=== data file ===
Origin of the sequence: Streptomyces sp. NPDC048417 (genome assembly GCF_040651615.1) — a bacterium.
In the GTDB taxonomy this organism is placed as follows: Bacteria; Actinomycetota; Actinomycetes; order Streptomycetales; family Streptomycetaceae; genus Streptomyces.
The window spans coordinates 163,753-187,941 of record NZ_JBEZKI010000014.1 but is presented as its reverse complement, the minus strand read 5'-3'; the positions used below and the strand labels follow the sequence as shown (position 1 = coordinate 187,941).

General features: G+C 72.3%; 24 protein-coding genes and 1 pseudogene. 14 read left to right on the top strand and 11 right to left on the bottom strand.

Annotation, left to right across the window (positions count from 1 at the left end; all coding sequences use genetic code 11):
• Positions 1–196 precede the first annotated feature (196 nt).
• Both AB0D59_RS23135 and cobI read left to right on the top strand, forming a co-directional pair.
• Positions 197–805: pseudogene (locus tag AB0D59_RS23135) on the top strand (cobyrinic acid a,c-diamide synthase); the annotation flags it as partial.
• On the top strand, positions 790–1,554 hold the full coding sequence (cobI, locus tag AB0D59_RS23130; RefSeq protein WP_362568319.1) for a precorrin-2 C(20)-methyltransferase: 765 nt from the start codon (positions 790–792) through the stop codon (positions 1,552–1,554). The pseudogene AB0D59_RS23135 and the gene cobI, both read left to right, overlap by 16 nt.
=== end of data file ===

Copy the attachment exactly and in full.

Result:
Origin of the sequence: Streptomyces sp. NPDC048417 (genome assembly GCF_040651615.1) — a bacterium.
In the GTDB taxonomy this organism is placed as follows: Bacteria; Actinomycetota; Actinomycetes; order Streptomycetales; family Streptomycetaceae; genus Streptomyces.
The window spans coordinates 163,753-187,941 of record NZ_JBEZKI010000014.1 but is presented as its reverse complement, the minus strand read 5'-3'; the positions used below and the strand labels follow the sequence as shown (position 1 = coordinate 187,941).

General features: G+C 72.3%; 24 protein-coding genes and 1 pseudogene. 14 read left to right on the top strand and 11 right to left on the bottom strand.

Annotation, left to right across the window (positions count from 1 at the left end; all coding sequences use genetic code 11):
• Positions 1–196 precede the first annotated feature (196 nt).
• Both AB0D59_RS23135 and cobI read left to right on the top strand, forming a co-directional pair.
• Positions 197–805: pseudogene (locus tag AB0D59_RS23135) on the top strand (cobyrinic acid a,c-diamide synthase); the annotation flags it as partial.
• On the top strand, positions 790–1,554 hold the full coding sequence (cobI, locus tag AB0D59_RS23130; RefSeq protein WP_362568319.1) for a precorrin-2 C(20)-methyltransferase: 765 nt from the start codon (positions 790–792) through the stop codon (positions 1,552–1,554). The pseudogene AB0D59_RS23135 and the gene cobI, both read left to right, overlap by 16 nt.